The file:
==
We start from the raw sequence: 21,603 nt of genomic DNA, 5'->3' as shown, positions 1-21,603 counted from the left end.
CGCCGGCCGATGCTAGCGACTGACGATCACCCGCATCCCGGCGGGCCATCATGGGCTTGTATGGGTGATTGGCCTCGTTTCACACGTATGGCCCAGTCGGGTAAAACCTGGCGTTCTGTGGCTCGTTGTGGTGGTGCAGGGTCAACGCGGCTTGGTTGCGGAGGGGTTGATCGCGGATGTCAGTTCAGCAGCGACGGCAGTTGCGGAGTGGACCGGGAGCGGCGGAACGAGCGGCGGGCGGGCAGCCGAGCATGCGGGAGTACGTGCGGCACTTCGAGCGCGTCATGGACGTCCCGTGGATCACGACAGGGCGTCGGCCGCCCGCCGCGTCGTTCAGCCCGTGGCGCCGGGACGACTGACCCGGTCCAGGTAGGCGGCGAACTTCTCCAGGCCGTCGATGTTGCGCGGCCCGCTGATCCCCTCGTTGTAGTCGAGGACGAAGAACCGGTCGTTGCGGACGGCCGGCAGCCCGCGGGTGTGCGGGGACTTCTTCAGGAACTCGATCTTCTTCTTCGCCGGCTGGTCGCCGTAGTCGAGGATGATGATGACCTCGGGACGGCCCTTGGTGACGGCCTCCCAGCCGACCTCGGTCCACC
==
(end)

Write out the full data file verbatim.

We start from the raw sequence: 21,603 nt of genomic DNA, 5'->3' as shown, positions 1-21,603 counted from the left end.
CGCCGGCCGATGCTAGCGACTGACGATCACCCGCATCCCGGCGGGCCATCATGGGCTTGTATGGGTGATTGGCCTCGTTTCACACGTATGGCCCAGTCGGGTAAAACCTGGCGTTCTGTGGCTCGTTGTGGTGGTGCAGGGTCAACGCGGCTTGGTTGCGGAGGGGTTGATCGCGGATGTCAGTTCAGCAGCGACGGCAGTTGCGGAGTGGACCGGGAGCGGCGGAACGAGCGGCGGGCGGGCAGCCGAGCATGCGGGAGTACGTGCGGCACTTCGAGCGCGTCATGGACGTCCCGTGGATCACGACAGGGCGTCGGCCGCCCGCCGCGTCGTTCAGCCCGTGGCGCCGGGACGACTGACCCGGTCCAGGTAGGCGGCGAACTTCTCCAGGCCGTCGATGTTGCGCGGCCCGCTGATCCCCTCGTTGTAGTCGAGGACGAAGAACCGGTCGTTGCGGACGGCCGGCAGCCCGCGGGTGTGCGGGGACTTCTTCAGGAACTCGATCTTCTTCTTCGCCGGCTGGTCGCCGTAGTCGAGGATGATGATGACCTCGGGACGGCCCTTGGTGACGGCCTCCCAGCCGACCTCGGTCCACC